George Washington University Musculoskeletal Migrant Health & Injuries Journal Entries

A journal entry will be due each week (10 entries in all). Each entry (written in first person as a personal experience) will be a summary of one mainstream press article, public health peer review journal article (e.g., Lancet), or organization newsletter article found on the Global Health NOW. Students are required to subscribe to the free service. GHNow provides up to date mainstream press, organizational newsletters, and journal articles daily but also has a search engine for articles published over the past year. Your article must come from the GHNow newsfeed or its archive. If you can’t properly document that it came from GHNow or its archive, you will receive 0 points for the assignment.

Examples of mainstream press sources: The Washington Post, New York Times, Los Angeles Times, Hindustan Times, Newsweek, Deutsche Welle, Wall Street Journal, Forbes, Nigeria Health Watch, The Guardian, US News & World Report, The Atlantic, Science, South China Morning Post, IRIN, VOX, Wired, The Daily Grind, or online sources, e.g. Al Jazeera, Huffington Post, BBC, NPR, ABC, CBC Public Radio International. Wikipedia is not mainstream press source.

Articles chosen can be as recent as the week of the class, a month old, or any time after January 1, 2015. Articles should be at least 400 words long and include evidence-based data, e.g., population data (demographic/household and/or health behavior data; health outcomes) and/or baseline-end line program data. This holds especially true for organizational newsletters. Articles without evidence-based information are not acceptable, and the journal entry will receive a zero score.

Each article should be about a topic being covered in class the week or on the Monday it is due. See the schedule in the syllabus for topics and dates. For instance, the journal entry due on February 10 should be on an article found from the Global Health NOW about cardiovascular diseases. Each article cannot be the same article chosen for the Mainstream Article Brief assignment.

Articles must be global in intent. That is, if possible, it can’t only be about the United States or just about high-income countries but must link data and information with what is going on in middle- and lower-income countries.

Each journal entry is worth up to 5 points for a total of up to 50 points. Students will upload entries onto Blackboard. Only the professor will review the entry. Entries are due no later than 4:30pm on Mondays.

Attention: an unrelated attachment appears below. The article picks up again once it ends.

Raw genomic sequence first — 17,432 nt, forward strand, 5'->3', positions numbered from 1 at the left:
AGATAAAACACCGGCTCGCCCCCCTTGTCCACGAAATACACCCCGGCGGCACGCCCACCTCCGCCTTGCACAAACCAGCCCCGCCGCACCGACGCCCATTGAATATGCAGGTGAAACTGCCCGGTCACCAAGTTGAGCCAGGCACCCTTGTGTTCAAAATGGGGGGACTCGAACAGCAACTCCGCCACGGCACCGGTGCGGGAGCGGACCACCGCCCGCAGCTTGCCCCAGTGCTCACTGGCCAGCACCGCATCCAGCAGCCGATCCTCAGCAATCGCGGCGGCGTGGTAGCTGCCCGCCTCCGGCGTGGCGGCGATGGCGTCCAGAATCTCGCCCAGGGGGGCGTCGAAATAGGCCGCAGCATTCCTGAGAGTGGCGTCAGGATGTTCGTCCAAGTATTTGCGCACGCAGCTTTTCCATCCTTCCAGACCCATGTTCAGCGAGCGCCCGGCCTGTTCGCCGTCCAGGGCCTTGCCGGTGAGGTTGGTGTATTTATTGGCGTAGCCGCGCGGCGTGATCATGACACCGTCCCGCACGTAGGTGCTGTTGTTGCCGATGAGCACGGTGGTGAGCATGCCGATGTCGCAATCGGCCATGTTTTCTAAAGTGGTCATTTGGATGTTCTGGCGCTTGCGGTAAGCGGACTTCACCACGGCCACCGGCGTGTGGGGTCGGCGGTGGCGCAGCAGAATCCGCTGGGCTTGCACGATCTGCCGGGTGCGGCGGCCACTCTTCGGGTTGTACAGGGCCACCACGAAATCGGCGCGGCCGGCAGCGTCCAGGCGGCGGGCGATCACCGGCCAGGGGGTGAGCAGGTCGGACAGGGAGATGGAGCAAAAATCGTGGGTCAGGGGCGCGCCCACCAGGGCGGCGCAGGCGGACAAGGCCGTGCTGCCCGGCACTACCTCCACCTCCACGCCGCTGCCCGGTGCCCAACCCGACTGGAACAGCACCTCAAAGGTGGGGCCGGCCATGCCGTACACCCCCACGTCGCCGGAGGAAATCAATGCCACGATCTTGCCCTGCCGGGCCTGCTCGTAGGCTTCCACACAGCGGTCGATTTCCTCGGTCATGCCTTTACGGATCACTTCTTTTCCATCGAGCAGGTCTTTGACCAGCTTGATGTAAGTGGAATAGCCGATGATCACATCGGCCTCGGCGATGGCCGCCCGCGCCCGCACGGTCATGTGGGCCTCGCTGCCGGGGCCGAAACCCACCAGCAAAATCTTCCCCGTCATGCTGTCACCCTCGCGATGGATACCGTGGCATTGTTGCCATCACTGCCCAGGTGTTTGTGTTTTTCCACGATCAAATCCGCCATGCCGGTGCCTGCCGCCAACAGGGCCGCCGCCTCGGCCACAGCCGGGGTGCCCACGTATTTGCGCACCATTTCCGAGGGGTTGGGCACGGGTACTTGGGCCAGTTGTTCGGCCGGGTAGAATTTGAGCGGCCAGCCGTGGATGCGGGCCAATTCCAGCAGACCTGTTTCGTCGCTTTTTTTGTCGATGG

Each journal entry must be at 400-500 words (include a word count at the end of the entry). The entry must be in paragraph form (no bullets), in your own words and focus on how you connected with the topic and article you read. You may address questions such as what you learned from this chapter, what challenged your knowledge/belief system, what may have surprised you, what inspired you, how you connect to the material based on your own life experiences, how you want to use the information in your life, ideas you may have on addressing the issues, etc. You can briefly quote the article to emphasize your reflection, but don’t simply repeat the facts that appear in the article.

In addition to the above, you must:

  1. Submit your journal entry with a nicely organized cover page that states “ Journal Entry”; the date of the Global Health NOW newsfeed that the article is from (if it is recent); the title, author, source and date of the article; your name, date, and 406 001
  2. Please include on the uploaded entry a copy of the article your read, not the weblink.

Scoring rubric:




Well written (grammar, spelling); follows all guidelines above


Some writing errors; follows all guidelines above


Well written; follows most of the guidelines above


Follows some of the guidelines above


Follows few of the guidelines above


Article contains no evidence-based data

Article does not come from GHNow newsfeed or its archive

Thank you.


1. Other NCDs

Musculoskeletal, neurological (epilepsy, Parkinson), dental, eye health

2. Disabilities

Vision, hearing loss; physical and cognitive disabilities

3. Aging

Dementia, Alzheimer’s, depression, poverty, abuse

4. Violence

Self-harm; interpersonal violence; collective violence

5. Migrant health, refugees, human trafficking, natural disasters and humanitarian crises

Migrant/refugee health, discrimination, impact on health services

6. Injuries

Traffic injuries, fires, poisoning, drownings

7. Climate change and the environment

Water, air, soil pollution; climate change impact on livelihoods and health

8. Health Care work force; program and technical innovations